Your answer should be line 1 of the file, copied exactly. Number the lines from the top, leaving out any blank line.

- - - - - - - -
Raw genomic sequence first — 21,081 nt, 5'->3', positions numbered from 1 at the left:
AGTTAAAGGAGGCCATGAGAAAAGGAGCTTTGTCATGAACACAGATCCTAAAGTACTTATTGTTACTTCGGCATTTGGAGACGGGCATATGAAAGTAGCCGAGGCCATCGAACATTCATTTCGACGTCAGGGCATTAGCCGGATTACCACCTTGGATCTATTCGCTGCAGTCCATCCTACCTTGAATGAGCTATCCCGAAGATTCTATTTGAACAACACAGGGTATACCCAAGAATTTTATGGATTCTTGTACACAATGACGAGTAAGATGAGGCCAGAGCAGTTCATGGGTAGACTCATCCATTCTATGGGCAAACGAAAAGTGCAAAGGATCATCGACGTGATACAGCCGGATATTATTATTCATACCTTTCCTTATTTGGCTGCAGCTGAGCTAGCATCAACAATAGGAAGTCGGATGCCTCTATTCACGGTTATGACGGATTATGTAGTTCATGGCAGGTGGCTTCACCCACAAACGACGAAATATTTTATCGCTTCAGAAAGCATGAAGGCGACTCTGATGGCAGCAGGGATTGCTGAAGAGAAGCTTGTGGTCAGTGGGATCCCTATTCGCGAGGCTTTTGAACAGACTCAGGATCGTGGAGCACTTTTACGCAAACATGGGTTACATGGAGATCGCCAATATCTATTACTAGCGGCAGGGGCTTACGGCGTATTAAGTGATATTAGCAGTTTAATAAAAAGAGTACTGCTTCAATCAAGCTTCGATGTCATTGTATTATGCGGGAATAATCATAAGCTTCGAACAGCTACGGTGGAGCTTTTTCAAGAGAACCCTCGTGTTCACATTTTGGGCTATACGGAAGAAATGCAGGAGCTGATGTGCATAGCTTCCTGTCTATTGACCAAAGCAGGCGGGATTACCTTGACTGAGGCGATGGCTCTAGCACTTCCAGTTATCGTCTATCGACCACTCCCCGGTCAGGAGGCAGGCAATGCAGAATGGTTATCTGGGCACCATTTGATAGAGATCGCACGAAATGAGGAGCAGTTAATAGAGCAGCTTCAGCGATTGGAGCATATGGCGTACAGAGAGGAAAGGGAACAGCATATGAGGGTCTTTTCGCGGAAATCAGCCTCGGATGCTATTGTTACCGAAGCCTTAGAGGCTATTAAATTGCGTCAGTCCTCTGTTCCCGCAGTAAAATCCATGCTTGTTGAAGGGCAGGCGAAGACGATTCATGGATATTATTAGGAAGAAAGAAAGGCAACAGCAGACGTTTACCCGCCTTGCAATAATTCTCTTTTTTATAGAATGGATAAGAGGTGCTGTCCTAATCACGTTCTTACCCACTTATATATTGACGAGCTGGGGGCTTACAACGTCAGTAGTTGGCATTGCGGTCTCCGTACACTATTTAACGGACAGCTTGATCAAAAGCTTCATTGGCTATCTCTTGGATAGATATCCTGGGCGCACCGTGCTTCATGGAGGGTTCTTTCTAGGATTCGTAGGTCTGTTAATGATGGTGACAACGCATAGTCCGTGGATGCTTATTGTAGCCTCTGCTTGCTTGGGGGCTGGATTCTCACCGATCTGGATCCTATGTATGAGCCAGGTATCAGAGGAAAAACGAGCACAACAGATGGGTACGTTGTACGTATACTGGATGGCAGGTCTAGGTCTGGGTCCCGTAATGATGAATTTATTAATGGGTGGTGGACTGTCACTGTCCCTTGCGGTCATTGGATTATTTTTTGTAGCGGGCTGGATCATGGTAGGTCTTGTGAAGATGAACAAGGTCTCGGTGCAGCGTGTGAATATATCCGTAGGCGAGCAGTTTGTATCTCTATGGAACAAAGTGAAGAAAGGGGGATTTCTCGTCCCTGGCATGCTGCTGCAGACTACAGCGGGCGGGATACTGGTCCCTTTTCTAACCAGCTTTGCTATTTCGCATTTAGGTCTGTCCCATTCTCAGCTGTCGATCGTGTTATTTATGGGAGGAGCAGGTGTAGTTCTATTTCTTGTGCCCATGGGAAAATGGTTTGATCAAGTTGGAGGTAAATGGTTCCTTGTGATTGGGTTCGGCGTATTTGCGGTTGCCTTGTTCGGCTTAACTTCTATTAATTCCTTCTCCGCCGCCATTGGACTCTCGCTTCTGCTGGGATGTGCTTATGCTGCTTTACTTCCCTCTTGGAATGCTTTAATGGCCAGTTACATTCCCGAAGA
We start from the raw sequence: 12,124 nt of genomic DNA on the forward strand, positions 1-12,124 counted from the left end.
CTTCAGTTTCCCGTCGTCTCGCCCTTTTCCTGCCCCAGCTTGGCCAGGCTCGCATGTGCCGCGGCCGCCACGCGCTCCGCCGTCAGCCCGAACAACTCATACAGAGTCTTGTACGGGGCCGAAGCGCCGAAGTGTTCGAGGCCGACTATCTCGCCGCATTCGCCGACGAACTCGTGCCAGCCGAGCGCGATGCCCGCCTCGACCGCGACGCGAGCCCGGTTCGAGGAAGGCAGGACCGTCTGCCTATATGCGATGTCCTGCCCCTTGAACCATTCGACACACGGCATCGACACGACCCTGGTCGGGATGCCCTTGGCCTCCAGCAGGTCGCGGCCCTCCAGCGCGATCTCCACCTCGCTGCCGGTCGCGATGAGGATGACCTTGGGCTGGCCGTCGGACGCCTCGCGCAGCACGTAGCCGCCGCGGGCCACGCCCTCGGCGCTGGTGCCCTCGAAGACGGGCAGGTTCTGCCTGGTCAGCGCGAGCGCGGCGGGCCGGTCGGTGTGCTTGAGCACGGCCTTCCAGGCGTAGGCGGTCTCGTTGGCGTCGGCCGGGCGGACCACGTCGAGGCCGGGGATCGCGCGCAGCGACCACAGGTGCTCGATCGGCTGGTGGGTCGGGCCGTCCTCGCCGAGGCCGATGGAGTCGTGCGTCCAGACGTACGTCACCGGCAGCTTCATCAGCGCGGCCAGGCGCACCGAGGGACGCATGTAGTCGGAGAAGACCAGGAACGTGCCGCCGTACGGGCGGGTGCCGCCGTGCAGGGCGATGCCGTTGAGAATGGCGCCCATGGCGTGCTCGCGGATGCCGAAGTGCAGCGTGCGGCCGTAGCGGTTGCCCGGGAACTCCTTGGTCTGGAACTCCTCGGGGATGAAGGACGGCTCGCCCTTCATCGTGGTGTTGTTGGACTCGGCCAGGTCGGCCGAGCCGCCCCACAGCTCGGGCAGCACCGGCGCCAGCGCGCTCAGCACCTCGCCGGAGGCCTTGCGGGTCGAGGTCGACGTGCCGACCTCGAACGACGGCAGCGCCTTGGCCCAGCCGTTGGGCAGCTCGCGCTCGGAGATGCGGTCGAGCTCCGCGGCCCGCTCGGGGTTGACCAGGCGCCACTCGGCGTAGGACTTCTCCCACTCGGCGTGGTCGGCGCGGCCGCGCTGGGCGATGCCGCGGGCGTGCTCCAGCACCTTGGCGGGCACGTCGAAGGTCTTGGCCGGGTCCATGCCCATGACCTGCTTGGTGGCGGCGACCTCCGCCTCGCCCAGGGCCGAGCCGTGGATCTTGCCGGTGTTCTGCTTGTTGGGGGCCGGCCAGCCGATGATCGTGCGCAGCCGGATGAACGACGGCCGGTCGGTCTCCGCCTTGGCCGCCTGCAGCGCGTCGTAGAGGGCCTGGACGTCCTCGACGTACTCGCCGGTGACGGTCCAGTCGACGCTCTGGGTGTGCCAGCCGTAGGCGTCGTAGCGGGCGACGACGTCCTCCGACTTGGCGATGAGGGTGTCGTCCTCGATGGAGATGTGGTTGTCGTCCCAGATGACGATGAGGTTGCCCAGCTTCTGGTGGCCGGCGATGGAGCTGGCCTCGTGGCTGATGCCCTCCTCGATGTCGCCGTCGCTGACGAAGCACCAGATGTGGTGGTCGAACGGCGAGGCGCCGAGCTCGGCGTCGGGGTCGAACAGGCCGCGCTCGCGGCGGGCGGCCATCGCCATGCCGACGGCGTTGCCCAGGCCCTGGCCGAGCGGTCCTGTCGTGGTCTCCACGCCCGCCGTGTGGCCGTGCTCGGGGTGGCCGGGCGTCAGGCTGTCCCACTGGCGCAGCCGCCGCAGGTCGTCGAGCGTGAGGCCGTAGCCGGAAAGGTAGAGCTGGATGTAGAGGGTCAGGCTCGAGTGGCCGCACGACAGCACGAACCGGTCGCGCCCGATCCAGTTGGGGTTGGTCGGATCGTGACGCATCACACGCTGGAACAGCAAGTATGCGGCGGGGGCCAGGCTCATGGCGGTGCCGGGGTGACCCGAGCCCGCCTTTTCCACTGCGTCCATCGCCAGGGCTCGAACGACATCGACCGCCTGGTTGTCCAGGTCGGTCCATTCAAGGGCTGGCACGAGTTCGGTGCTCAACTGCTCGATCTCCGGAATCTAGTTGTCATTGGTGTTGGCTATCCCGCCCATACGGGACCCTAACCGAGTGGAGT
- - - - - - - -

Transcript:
Raw genomic sequence first — 21,081 nt, 5'->3', positions numbered from 1 at the left: